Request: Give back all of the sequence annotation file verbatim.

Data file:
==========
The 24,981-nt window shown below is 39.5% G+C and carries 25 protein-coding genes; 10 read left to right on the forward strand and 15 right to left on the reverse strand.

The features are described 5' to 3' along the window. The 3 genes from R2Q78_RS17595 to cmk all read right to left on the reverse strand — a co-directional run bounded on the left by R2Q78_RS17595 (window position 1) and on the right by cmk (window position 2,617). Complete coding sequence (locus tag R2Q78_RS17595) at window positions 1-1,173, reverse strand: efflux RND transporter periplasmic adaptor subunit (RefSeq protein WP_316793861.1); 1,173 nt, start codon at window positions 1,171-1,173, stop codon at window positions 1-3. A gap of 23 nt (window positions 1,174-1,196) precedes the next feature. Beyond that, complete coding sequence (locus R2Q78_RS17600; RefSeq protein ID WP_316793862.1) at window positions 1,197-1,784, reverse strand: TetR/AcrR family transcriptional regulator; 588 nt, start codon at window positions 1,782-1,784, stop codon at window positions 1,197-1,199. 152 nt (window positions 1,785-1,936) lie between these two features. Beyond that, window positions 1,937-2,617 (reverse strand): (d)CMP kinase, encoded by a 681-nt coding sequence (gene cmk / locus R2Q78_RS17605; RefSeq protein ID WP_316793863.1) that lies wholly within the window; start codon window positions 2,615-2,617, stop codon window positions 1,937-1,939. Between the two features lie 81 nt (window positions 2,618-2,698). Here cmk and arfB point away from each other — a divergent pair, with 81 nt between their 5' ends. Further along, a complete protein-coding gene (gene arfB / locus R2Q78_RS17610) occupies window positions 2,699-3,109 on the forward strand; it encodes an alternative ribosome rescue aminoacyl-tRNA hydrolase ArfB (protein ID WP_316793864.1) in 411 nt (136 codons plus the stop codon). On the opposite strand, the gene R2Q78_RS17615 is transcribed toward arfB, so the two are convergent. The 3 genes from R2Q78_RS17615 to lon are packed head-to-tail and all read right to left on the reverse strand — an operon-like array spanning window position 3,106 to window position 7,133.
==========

The 24,981-nt window shown below is 39.5% G+C and carries 25 protein-coding genes; 10 read left to right on the forward strand and 15 right to left on the reverse strand.

The features are described 5' to 3' along the window. The 3 genes from R2Q78_RS17595 to cmk all read right to left on the reverse strand — a co-directional run bounded on the left by R2Q78_RS17595 (window position 1) and on the right by cmk (window position 2,617). Complete coding sequence (locus tag R2Q78_RS17595) at window positions 1-1,173, reverse strand: efflux RND transporter periplasmic adaptor subunit (RefSeq protein WP_316793861.1); 1,173 nt, start codon at window positions 1,171-1,173, stop codon at window positions 1-3. A gap of 23 nt (window positions 1,174-1,196) precedes the next feature. Beyond that, complete coding sequence (locus R2Q78_RS17600; RefSeq protein ID WP_316793862.1) at window positions 1,197-1,784, reverse strand: TetR/AcrR family transcriptional regulator; 588 nt, start codon at window positions 1,782-1,784, stop codon at window positions 1,197-1,199. 152 nt (window positions 1,785-1,936) lie between these two features. Beyond that, window positions 1,937-2,617 (reverse strand): (d)CMP kinase, encoded by a 681-nt coding sequence (gene cmk / locus R2Q78_RS17605; RefSeq protein ID WP_316793863.1) that lies wholly within the window; start codon window positions 2,615-2,617, stop codon window positions 1,937-1,939. Between the two features lie 81 nt (window positions 2,618-2,698). Here cmk and arfB point away from each other — a divergent pair, with 81 nt between their 5' ends. Further along, a complete protein-coding gene (gene arfB / locus R2Q78_RS17610) occupies window positions 2,699-3,109 on the forward strand; it encodes an alternative ribosome rescue aminoacyl-tRNA hydrolase ArfB (protein ID WP_316793864.1) in 411 nt (136 codons plus the stop codon). On the opposite strand, the gene R2Q78_RS17615 is transcribed toward arfB, so the two are convergent. The 3 genes from R2Q78_RS17615 to lon are packed head-to-tail and all read right to left on the reverse strand — an operon-like array spanning window position 3,106 to window position 7,133.